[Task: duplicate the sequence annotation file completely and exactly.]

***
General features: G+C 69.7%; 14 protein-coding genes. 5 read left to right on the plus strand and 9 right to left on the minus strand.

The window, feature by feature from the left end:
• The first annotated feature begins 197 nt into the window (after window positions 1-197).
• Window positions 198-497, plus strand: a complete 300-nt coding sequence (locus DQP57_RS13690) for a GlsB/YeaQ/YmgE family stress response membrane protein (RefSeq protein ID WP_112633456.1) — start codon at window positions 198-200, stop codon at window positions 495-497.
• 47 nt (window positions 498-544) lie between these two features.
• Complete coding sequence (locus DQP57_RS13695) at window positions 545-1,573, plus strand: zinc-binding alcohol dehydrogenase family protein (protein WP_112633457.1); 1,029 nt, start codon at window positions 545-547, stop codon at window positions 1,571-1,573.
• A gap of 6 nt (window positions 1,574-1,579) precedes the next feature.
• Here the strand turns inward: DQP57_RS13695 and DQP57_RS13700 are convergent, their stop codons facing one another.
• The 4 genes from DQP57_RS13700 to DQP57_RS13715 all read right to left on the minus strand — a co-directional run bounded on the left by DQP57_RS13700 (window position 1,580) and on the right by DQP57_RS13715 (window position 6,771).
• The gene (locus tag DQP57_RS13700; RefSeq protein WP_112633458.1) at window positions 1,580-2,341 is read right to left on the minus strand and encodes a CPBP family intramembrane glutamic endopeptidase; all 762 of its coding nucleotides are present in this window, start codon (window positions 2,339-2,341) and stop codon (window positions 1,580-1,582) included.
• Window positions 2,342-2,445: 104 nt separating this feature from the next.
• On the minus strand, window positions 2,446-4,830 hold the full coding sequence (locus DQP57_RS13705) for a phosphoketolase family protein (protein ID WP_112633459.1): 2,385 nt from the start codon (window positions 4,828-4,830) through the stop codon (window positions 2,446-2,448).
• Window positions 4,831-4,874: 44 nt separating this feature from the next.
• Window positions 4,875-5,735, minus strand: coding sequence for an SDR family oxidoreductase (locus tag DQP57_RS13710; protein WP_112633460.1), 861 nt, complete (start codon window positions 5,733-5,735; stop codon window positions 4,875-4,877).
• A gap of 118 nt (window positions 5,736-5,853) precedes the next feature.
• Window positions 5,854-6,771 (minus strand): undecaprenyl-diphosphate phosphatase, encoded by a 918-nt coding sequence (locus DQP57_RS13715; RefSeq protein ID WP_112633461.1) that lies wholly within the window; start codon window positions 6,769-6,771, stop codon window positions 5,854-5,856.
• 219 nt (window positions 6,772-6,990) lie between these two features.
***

General features: G+C 69.7%; 14 protein-coding genes. 5 read left to right on the plus strand and 9 right to left on the minus strand.

The window, feature by feature from the left end:
• The first annotated feature begins 197 nt into the window (after window positions 1-197).
• Window positions 198-497, plus strand: a complete 300-nt coding sequence (locus DQP57_RS13690) for a GlsB/YeaQ/YmgE family stress response membrane protein (RefSeq protein ID WP_112633456.1) — start codon at window positions 198-200, stop codon at window positions 495-497.
• 47 nt (window positions 498-544) lie between these two features.
• Complete coding sequence (locus DQP57_RS13695) at window positions 545-1,573, plus strand: zinc-binding alcohol dehydrogenase family protein (protein WP_112633457.1); 1,029 nt, start codon at window positions 545-547, stop codon at window positions 1,571-1,573.
• A gap of 6 nt (window positions 1,574-1,579) precedes the next feature.
• Here the strand turns inward: DQP57_RS13695 and DQP57_RS13700 are convergent, their stop codons facing one another.
• The 4 genes from DQP57_RS13700 to DQP57_RS13715 all read right to left on the minus strand — a co-directional run bounded on the left by DQP57_RS13700 (window position 1,580) and on the right by DQP57_RS13715 (window position 6,771).
• The gene (locus tag DQP57_RS13700; RefSeq protein WP_112633458.1) at window positions 1,580-2,341 is read right to left on the minus strand and encodes a CPBP family intramembrane glutamic endopeptidase; all 762 of its coding nucleotides are present in this window, start codon (window positions 2,339-2,341) and stop codon (window positions 1,580-1,582) included.
• Window positions 2,342-2,445: 104 nt separating this feature from the next.
• On the minus strand, window positions 2,446-4,830 hold the full coding sequence (locus DQP57_RS13705) for a phosphoketolase family protein (protein ID WP_112633459.1): 2,385 nt from the start codon (window positions 4,828-4,830) through the stop codon (window positions 2,446-2,448).
• Window positions 4,831-4,874: 44 nt separating this feature from the next.
• Window positions 4,875-5,735, minus strand: coding sequence for an SDR family oxidoreductase (locus tag DQP57_RS13710; protein WP_112633460.1), 861 nt, complete (start codon window positions 5,733-5,735; stop codon window positions 4,875-4,877).
• A gap of 118 nt (window positions 5,736-5,853) precedes the next feature.
• Window positions 5,854-6,771 (minus strand): undecaprenyl-diphosphate phosphatase, encoded by a 918-nt coding sequence (locus DQP57_RS13715; RefSeq protein ID WP_112633461.1) that lies wholly within the window; start codon window positions 6,769-6,771, stop codon window positions 5,854-5,856.
• 219 nt (window positions 6,772-6,990) lie between these two features.